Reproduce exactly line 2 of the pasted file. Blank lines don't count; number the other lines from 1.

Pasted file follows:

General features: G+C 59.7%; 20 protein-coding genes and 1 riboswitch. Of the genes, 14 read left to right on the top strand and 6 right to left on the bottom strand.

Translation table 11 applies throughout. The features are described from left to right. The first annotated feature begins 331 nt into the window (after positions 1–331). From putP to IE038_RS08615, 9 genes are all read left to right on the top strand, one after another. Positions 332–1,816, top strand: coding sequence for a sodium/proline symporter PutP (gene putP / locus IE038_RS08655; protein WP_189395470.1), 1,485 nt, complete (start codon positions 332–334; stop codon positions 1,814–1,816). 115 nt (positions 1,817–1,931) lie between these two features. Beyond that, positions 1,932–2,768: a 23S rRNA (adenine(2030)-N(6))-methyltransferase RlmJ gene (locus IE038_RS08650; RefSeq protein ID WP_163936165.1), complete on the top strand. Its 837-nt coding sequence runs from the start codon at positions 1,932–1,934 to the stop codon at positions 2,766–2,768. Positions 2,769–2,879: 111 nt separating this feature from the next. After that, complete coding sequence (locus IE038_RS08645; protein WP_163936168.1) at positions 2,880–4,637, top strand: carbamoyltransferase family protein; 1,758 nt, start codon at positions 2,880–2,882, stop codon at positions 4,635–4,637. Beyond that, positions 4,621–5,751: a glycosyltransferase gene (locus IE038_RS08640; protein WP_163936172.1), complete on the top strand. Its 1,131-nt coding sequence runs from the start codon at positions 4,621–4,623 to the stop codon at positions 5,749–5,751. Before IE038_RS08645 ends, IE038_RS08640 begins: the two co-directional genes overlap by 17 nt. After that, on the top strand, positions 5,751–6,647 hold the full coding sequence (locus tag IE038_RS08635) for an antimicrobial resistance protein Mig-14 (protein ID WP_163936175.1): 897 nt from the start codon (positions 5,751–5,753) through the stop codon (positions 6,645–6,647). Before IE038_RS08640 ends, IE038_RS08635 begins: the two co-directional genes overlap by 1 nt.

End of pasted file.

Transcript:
Translation table 11 applies throughout. The features are described from left to right. The first annotated feature begins 331 nt into the window (after positions 1–331). From putP to IE038_RS08615, 9 genes are all read left to right on the top strand, one after another. Positions 332–1,816, top strand: coding sequence for a sodium/proline symporter PutP (gene putP / locus IE038_RS08655; protein WP_189395470.1), 1,485 nt, complete (start codon positions 332–334; stop codon positions 1,814–1,816). 115 nt (positions 1,817–1,931) lie between these two features. Beyond that, positions 1,932–2,768: a 23S rRNA (adenine(2030)-N(6))-methyltransferase RlmJ gene (locus IE038_RS08650; RefSeq protein ID WP_163936165.1), complete on the top strand. Its 837-nt coding sequence runs from the start codon at positions 1,932–1,934 to the stop codon at positions 2,766–2,768. Positions 2,769–2,879: 111 nt separating this feature from the next. After that, complete coding sequence (locus IE038_RS08645; protein WP_163936168.1) at positions 2,880–4,637, top strand: carbamoyltransferase family protein; 1,758 nt, start codon at positions 2,880–2,882, stop codon at positions 4,635–4,637. Beyond that, positions 4,621–5,751: a glycosyltransferase gene (locus IE038_RS08640; protein WP_163936172.1), complete on the top strand. Its 1,131-nt coding sequence runs from the start codon at positions 4,621–4,623 to the stop codon at positions 5,749–5,751. Before IE038_RS08645 ends, IE038_RS08640 begins: the two co-directional genes overlap by 17 nt. After that, on the top strand, positions 5,751–6,647 hold the full coding sequence (locus tag IE038_RS08635) for an antimicrobial resistance protein Mig-14 (protein ID WP_163936175.1): 897 nt from the start codon (positions 5,751–5,753) through the stop codon (positions 6,645–6,647). Before IE038_RS08640 ends, IE038_RS08635 begins: the two co-directional genes overlap by 1 nt.